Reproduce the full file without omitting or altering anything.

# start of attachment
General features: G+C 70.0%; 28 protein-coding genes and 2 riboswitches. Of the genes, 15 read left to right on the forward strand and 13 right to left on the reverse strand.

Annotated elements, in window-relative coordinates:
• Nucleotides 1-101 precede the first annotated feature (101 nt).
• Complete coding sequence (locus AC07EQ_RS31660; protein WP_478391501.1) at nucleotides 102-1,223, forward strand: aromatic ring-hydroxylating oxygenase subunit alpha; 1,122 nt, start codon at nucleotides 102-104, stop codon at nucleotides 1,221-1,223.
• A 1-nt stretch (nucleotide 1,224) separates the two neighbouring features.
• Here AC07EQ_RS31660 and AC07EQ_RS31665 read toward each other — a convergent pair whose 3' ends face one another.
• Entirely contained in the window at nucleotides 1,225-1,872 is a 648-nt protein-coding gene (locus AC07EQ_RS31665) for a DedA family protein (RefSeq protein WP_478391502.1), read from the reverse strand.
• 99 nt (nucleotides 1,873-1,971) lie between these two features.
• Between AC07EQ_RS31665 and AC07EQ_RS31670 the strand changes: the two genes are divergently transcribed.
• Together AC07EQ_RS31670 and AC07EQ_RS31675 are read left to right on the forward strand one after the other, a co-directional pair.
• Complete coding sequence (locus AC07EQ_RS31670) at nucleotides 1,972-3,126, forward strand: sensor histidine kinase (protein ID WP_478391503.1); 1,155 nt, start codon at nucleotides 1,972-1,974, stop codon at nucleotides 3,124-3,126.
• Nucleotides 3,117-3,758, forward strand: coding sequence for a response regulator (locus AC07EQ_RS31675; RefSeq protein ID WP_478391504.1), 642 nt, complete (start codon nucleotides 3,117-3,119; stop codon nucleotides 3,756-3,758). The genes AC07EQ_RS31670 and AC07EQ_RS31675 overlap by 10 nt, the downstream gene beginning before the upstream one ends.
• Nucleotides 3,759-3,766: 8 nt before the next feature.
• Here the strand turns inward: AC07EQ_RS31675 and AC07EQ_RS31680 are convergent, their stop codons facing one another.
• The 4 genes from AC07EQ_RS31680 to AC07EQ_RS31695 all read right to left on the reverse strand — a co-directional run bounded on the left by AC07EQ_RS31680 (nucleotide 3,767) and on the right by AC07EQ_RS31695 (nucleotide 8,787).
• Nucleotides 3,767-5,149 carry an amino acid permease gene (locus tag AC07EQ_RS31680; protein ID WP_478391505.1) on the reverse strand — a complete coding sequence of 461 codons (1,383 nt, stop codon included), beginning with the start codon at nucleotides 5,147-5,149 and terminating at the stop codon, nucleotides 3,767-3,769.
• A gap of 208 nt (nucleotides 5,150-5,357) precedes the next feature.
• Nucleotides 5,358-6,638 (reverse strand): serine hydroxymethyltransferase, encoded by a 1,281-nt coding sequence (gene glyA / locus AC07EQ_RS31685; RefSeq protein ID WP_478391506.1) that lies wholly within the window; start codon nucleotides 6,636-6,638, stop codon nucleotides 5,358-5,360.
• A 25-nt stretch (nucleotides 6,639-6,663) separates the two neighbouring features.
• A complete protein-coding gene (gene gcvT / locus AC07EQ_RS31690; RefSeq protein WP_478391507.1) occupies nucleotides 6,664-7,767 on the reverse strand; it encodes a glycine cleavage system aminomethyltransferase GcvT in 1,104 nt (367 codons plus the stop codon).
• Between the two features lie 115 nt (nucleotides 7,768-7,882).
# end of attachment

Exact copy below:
General features: G+C 70.0%; 28 protein-coding genes and 2 riboswitches. Of the genes, 15 read left to right on the forward strand and 13 right to left on the reverse strand.

Annotated elements, in window-relative coordinates:
• Nucleotides 1-101 precede the first annotated feature (101 nt).
• Complete coding sequence (locus AC07EQ_RS31660; protein WP_478391501.1) at nucleotides 102-1,223, forward strand: aromatic ring-hydroxylating oxygenase subunit alpha; 1,122 nt, start codon at nucleotides 102-104, stop codon at nucleotides 1,221-1,223.
• A 1-nt stretch (nucleotide 1,224) separates the two neighbouring features.
• Here AC07EQ_RS31660 and AC07EQ_RS31665 read toward each other — a convergent pair whose 3' ends face one another.
• Entirely contained in the window at nucleotides 1,225-1,872 is a 648-nt protein-coding gene (locus AC07EQ_RS31665) for a DedA family protein (RefSeq protein WP_478391502.1), read from the reverse strand.
• 99 nt (nucleotides 1,873-1,971) lie between these two features.
• Between AC07EQ_RS31665 and AC07EQ_RS31670 the strand changes: the two genes are divergently transcribed.
• Together AC07EQ_RS31670 and AC07EQ_RS31675 are read left to right on the forward strand one after the other, a co-directional pair.
• Complete coding sequence (locus AC07EQ_RS31670) at nucleotides 1,972-3,126, forward strand: sensor histidine kinase (protein ID WP_478391503.1); 1,155 nt, start codon at nucleotides 1,972-1,974, stop codon at nucleotides 3,124-3,126.
• Nucleotides 3,117-3,758, forward strand: coding sequence for a response regulator (locus AC07EQ_RS31675; RefSeq protein ID WP_478391504.1), 642 nt, complete (start codon nucleotides 3,117-3,119; stop codon nucleotides 3,756-3,758). The genes AC07EQ_RS31670 and AC07EQ_RS31675 overlap by 10 nt, the downstream gene beginning before the upstream one ends.
• Nucleotides 3,759-3,766: 8 nt before the next feature.
• Here the strand turns inward: AC07EQ_RS31675 and AC07EQ_RS31680 are convergent, their stop codons facing one another.
• The 4 genes from AC07EQ_RS31680 to AC07EQ_RS31695 all read right to left on the reverse strand — a co-directional run bounded on the left by AC07EQ_RS31680 (nucleotide 3,767) and on the right by AC07EQ_RS31695 (nucleotide 8,787).
• Nucleotides 3,767-5,149 carry an amino acid permease gene (locus tag AC07EQ_RS31680; protein ID WP_478391505.1) on the reverse strand — a complete coding sequence of 461 codons (1,383 nt, stop codon included), beginning with the start codon at nucleotides 5,147-5,149 and terminating at the stop codon, nucleotides 3,767-3,769.
• A gap of 208 nt (nucleotides 5,150-5,357) precedes the next feature.
• Nucleotides 5,358-6,638 (reverse strand): serine hydroxymethyltransferase, encoded by a 1,281-nt coding sequence (gene glyA / locus AC07EQ_RS31685; RefSeq protein ID WP_478391506.1) that lies wholly within the window; start codon nucleotides 6,636-6,638, stop codon nucleotides 5,358-5,360.
• A 25-nt stretch (nucleotides 6,639-6,663) separates the two neighbouring features.
• A complete protein-coding gene (gene gcvT / locus AC07EQ_RS31690; RefSeq protein WP_478391507.1) occupies nucleotides 6,664-7,767 on the reverse strand; it encodes a glycine cleavage system aminomethyltransferase GcvT in 1,104 nt (367 codons plus the stop codon).
• Between the two features lie 115 nt (nucleotides 7,768-7,882).